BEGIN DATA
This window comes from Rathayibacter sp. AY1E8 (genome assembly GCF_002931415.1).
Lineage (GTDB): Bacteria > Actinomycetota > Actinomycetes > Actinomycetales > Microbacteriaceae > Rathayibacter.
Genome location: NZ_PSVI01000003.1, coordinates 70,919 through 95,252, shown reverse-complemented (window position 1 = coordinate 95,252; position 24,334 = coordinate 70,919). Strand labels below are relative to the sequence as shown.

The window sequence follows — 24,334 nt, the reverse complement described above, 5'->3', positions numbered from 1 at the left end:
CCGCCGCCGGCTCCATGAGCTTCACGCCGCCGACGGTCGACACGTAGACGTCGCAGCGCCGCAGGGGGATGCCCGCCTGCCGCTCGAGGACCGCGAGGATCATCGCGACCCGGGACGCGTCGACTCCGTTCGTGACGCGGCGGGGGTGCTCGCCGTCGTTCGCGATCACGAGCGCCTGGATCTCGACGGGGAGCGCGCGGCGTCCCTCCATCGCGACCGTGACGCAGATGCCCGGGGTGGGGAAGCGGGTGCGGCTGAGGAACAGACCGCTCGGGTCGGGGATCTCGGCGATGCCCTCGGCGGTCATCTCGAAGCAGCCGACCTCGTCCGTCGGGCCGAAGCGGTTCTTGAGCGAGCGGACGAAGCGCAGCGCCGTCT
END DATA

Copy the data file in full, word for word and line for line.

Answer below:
This window comes from Rathayibacter sp. AY1E8 (genome assembly GCF_002931415.1).
Lineage (GTDB): Bacteria > Actinomycetota > Actinomycetes > Actinomycetales > Microbacteriaceae > Rathayibacter.
Genome location: NZ_PSVI01000003.1, coordinates 70,919 through 95,252, shown reverse-complemented (window position 1 = coordinate 95,252; position 24,334 = coordinate 70,919). Strand labels below are relative to the sequence as shown.

The window sequence follows — 24,334 nt, the reverse complement described above, 5'->3', positions numbered from 1 at the left end:
CCGCCGCCGGCTCCATGAGCTTCACGCCGCCGACGGTCGACACGTAGACGTCGCAGCGCCGCAGGGGGATGCCCGCCTGCCGCTCGAGGACCGCGAGGATCATCGCGACCCGGGACGCGTCGACTCCGTTCGTGACGCGGCGGGGGTGCTCGCCGTCGTTCGCGATCACGAGCGCCTGGATCTCGACGGGGAGCGCGCGGCGTCCCTCCATCGCGACCGTGACGCAGATGCCCGGGGTGGGGAAGCGGGTGCGGCTGAGGAACAGACCGCTCGGGTCGGGGATCTCGGCGATGCCCTCGGCGGTCATCTCGAAGCAGCCGACCTCGTCCGTCGGGCCGAAGCGGTTCTTGAGCGAGCGGACGAAGCGCAGCGCCGTCT